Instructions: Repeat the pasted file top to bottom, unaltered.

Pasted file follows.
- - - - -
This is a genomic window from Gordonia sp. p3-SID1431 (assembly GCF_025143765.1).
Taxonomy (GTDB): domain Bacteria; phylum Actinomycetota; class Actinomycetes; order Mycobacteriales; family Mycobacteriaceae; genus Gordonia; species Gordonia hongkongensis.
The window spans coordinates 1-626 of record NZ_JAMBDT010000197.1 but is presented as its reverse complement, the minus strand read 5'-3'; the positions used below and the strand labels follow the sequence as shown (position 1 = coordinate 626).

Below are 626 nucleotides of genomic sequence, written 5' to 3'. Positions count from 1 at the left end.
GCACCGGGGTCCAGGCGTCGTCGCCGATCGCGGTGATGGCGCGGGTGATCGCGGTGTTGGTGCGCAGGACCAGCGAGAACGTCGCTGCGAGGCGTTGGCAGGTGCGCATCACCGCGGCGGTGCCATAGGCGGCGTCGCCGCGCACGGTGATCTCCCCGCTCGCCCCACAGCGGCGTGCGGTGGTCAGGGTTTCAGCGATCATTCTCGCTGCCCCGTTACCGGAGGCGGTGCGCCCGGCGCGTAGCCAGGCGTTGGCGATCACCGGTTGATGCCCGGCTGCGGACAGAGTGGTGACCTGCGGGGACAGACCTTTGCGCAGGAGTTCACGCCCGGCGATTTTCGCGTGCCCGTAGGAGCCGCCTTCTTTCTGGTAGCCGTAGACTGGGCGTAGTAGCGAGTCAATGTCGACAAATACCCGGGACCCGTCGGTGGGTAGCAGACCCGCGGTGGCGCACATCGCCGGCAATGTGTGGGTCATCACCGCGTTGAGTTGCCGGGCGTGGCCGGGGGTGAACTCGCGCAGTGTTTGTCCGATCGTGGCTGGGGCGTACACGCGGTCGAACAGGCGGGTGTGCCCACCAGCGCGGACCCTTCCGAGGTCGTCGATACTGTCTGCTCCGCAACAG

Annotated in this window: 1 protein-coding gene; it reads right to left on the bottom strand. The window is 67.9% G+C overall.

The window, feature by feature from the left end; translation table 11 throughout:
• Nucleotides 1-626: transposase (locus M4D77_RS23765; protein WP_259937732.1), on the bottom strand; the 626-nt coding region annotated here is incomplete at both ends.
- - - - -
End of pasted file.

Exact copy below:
This is a genomic window from Gordonia sp. p3-SID1431 (assembly GCF_025143765.1).
Taxonomy (GTDB): domain Bacteria; phylum Actinomycetota; class Actinomycetes; order Mycobacteriales; family Mycobacteriaceae; genus Gordonia; species Gordonia hongkongensis.
The window spans coordinates 1-626 of record NZ_JAMBDT010000197.1 but is presented as its reverse complement, the minus strand read 5'-3'; the positions used below and the strand labels follow the sequence as shown (position 1 = coordinate 626).

Below are 626 nucleotides of genomic sequence, written 5' to 3'. Positions count from 1 at the left end.
GCACCGGGGTCCAGGCGTCGTCGCCGATCGCGGTGATGGCGCGGGTGATCGCGGTGTTGGTGCGCAGGACCAGCGAGAACGTCGCTGCGAGGCGTTGGCAGGTGCGCATCACCGCGGCGGTGCCATAGGCGGCGTCGCCGCGCACGGTGATCTCCCCGCTCGCCCCACAGCGGCGTGCGGTGGTCAGGGTTTCAGCGATCATTCTCGCTGCCCCGTTACCGGAGGCGGTGCGCCCGGCGCGTAGCCAGGCGTTGGCGATCACCGGTTGATGCCCGGCTGCGGACAGAGTGGTGACCTGCGGGGACAGACCTTTGCGCAGGAGTTCACGCCCGGCGATTTTCGCGTGCCCGTAGGAGCCGCCTTCTTTCTGGTAGCCGTAGACTGGGCGTAGTAGCGAGTCAATGTCGACAAATACCCGGGACCCGTCGGTGGGTAGCAGACCCGCGGTGGCGCACATCGCCGGCAATGTGTGGGTCATCACCGCGTTGAGTTGCCGGGCGTGGCCGGGGGTGAACTCGCGCAGTGTTTGTCCGATCGTGGCTGGGGCGTACACGCGGTCGAACAGGCGGGTGTGCCCACCAGCGCGGACCCTTCCGAGGTCGTCGATACTGTCTGCTCCGCAACAG

Annotated in this window: 1 protein-coding gene; it reads right to left on the bottom strand. The window is 67.9% G+C overall.

The window, feature by feature from the left end; translation table 11 throughout:
• Nucleotides 1-626: transposase (locus M4D77_RS23765; protein WP_259937732.1), on the bottom strand; the 626-nt coding region annotated here is incomplete at both ends.